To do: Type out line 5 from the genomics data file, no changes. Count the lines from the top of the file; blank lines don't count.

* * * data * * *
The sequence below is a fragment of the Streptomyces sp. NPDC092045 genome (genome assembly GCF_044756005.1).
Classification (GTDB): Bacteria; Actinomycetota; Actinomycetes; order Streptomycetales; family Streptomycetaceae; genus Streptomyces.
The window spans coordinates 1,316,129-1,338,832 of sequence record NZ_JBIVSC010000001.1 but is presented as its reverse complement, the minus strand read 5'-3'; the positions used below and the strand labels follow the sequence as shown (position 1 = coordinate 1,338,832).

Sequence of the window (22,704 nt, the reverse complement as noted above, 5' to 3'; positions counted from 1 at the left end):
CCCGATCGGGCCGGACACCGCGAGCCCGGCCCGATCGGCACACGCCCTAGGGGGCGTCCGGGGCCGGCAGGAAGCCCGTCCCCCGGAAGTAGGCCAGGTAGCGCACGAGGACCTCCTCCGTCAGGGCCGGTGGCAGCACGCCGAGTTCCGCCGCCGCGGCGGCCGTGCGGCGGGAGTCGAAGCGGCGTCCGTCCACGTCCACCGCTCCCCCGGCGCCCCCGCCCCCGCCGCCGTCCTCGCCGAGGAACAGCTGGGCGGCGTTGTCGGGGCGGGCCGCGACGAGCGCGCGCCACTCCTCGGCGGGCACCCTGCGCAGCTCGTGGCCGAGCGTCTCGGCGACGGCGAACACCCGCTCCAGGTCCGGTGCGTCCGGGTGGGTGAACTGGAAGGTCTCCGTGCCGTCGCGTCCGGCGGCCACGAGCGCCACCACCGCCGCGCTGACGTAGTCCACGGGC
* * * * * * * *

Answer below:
CCCGATCGGGCCGGACACCGCGAGCCCGGCCCGATCGGCACACGCCCTAGGGGGCGTCCGGGGCCGGCAGGAAGCCCGTCCCCCGGAAGTAGGCCAGGTAGCGCACGAGGACCTCCTCCGTCAGGGCCGGTGGCAGCACGCCGAGTTCCGCCGCCGCGGCGGCCGTGCGGCGGGAGTCGAAGCGGCGTCCGTCCACGTCCACCGCTCCCCCGGCGCCCCCGCCCCCGCCGCCGTCCTCGCCGAGGAACAGCTGGGCGGCGTTGTCGGGGCGGGCCGCGACGAGCGCGCGCCACTCCTCGGCGGGCACCCTGCGCAGCTCGTGGCCGAGCGTCTCGGCGACGGCGAACACCCGCTCCAGGTCCGGTGCGTCCGGGTGGGTGAACTGGAAGGTCTCCGTGCCGTCGCGTCCGGCGGCCACGAGCGCCACCACCGCCGCGCTGACGTAGTCCACGGGC